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How to capture quality technology stocks

Arian Neiron  |  08 Aug 2017Text size  Decrease  Increase  |  
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The technology sector has presented a wealth of opportunities to investors, though market euphoria has pushed many US technology companies to stretched valuations which may not stand the test of time.


Importantly, not all technology companies are desirable from an investment perspective. Smart investors understand they should be seeking investments that can survive the downturns, as well as ride the upturns.

At the moment, the high levels of debt among many US technology companies make them more vulnerable to a market correction than less encumbered companies.

The Nasdaq 100, of which around 60 per cent is technology stocks, has surged well through its previous 2001 high, as the chart below indicates. Many observers argue that valuations are justified based on still relatively low price-earnings (P/E) ratios and ongoing growth in underlying earnings.


Nasdaq 100 Index price


Source: Bloomberg, 27 June 1987 to 27 June 2017. Past performance is not a reliable indicator of future performance.


Nasdaq 100 average P/Es since dot com


Source: Bloomberg, Nasdaq 100 average P/E data is only available from 2001. Past performance is not a reliable indicator of future performance.


However, some companies are trading at very high P/E ratios, such as Amazon which was trading at a P/E of around 184 at 7 July, which may not be able to be sustained over the medium to long term.

Investors also need to consider the high level of debt some of these tech companies are accumulating.

The cost to service corporate debt in the US has never been cheaper given record low interest rates. This is in direct contrast to 2000 when debt was expensive.

However, the danger is that if growth and inflation accelerate and the US Federal Reserve is forced to increase rates faster than expected, companies with overly leveraged balance sheets may struggle to service their debts.

Take, for example, telecommunications company Comcast and video streaming business Netflix.

Comcast, which is a top 10 constituent of the Nasdaq 100 with a weighting of 2.8 per cent and a P/E of 21.5, has a net debt/equity ratio of 112 per cent. Netflix, with a 0.89 per cent weighting in the Nasdaq 100 and a P/E of 207, has net debt/equity of 113 per cent.

These are huge debt burdens which make these companies vulnerable to higher interest rates.


Comcast performance and debt to equity


Source: Factset, Bloomberg


Netflix performance and debt to equity


Source: Factset, Bloomberg


Only quality companies

While the technology space continues to be a potential investment opportunity, it is prudent for investors to separate those technology stocks that will weather downturns from those that may fail.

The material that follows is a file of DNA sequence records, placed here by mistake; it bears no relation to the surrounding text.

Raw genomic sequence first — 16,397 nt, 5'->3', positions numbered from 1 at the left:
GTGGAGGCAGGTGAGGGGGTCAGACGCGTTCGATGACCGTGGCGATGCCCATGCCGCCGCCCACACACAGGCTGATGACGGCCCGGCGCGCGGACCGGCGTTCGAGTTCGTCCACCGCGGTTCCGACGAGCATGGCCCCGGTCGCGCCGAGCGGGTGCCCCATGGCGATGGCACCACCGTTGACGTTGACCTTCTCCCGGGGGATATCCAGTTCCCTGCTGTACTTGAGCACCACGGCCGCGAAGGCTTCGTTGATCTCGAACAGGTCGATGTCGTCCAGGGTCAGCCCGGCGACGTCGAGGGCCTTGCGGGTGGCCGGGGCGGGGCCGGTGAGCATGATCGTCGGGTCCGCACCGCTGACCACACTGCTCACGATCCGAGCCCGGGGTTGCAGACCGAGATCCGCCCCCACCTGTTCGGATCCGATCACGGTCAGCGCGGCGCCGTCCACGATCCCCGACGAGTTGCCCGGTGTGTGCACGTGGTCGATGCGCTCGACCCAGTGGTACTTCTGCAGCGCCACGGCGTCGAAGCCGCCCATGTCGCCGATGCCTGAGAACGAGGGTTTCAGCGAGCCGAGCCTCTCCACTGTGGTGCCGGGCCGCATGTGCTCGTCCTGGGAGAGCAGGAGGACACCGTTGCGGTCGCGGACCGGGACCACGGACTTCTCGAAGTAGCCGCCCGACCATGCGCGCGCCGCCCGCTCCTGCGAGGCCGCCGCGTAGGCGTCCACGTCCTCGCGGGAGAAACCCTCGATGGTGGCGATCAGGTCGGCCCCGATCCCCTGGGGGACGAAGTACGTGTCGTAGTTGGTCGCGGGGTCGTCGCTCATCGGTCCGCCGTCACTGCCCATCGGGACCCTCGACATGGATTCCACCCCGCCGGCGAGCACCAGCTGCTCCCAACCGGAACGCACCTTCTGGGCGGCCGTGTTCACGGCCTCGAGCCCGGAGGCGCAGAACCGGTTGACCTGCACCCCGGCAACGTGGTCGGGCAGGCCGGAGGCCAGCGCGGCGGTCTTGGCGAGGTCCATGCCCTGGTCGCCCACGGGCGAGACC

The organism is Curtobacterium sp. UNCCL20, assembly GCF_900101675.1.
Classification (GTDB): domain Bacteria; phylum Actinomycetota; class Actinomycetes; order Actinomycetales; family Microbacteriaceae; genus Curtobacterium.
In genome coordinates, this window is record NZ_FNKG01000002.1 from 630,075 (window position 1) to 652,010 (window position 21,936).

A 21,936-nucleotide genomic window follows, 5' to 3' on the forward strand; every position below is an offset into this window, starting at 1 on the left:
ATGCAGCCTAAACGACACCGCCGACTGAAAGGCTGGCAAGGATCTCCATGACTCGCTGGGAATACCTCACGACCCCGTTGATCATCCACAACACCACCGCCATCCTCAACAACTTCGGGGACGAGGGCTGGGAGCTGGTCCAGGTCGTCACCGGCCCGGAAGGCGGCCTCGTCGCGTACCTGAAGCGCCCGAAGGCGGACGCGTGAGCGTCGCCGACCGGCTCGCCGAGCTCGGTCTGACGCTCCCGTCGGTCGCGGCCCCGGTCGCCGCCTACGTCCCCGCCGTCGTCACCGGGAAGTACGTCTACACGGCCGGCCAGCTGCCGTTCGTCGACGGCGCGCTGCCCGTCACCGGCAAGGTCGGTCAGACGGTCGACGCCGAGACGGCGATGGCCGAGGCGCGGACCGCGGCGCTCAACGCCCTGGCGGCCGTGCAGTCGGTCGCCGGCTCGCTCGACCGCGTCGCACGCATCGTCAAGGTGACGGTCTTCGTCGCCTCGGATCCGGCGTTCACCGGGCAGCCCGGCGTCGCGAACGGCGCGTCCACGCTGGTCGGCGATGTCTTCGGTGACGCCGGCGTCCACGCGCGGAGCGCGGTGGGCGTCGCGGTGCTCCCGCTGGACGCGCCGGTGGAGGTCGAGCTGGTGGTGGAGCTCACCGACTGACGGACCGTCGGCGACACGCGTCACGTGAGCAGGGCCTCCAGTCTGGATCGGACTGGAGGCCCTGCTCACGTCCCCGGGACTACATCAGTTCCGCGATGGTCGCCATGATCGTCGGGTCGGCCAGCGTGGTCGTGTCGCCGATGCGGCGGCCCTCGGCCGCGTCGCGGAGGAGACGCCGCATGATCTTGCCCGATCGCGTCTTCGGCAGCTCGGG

The MSCI World ex Australia Quality Index does the work for investors. The MSCI Quality Index includes companies with high-quality scores based on three fundamental factors: high return on equity; stable year-on-year earnings growth; and low financial leverage.

Technology companies excluded by MSCI include: stocks that have no ROE, such as Twitter; companies that lack stable earnings growth such as Tesla and Facebook; and those that are heavily indebted, such as Comcast and Netflix.

MSCI's quality approach has demonstrated significant outperformance during market downturns with outperformance and less volatility over the long term relative to the market benchmark index, the MSCI World ex Australia Index, as the charts below indicate.


(click image to enlarge)

Source: Morningstar Direct, VanEck. 30 November 1994 to 30 June 2017


VanEck Vectors MSCI World ex Australia Quality ETF (ASX: QUAL) tracks the MSCI Quality Index. As a result, it is limited to companies that meet quality criteria including low debt, and its underlying index demonstrates outperformance across market cycles.

QUAL has a 33 per cent exposure to quality international technology companies. Hence, it provides investors with ease of access to international technology companies.


Top 5 Tech companies in QUAL


Source: Factset, 27 June 2017


QUAL has returned 14.90 per cent since its inception in 2014 to the end of 30 June 2017, outperforming the MSCI World ex Australia Index by 1.51 per cent.

For investors, QUAL is an effective way of getting exposure to quality US technology companies and not missing out on the boom, while taking some insurance against a bust.


Trailing performance QUAL versus MSCI World ex Australia Index


(*QUAL Inception Date is 29 October 2014. Performance results are calculated to the last business day of the month and assume immediate reinvestment of distributions. You cannot invest in an index. QUAL results are net of fees and costs excluding brokerage fees or bid/ask spreads incurred when investors buy/sell on the ASX. Returns for periods longer than one year are annualised. Past performance is not a reliable indicator of future performance.


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Arian Neiron is the managing director of VanEck Australia. VanEck is a leading global provider of exchange traded funds (ETFs). This is a financial news article to be used for non-commercial purposes and is not intended to provide personal financial advice to any person.

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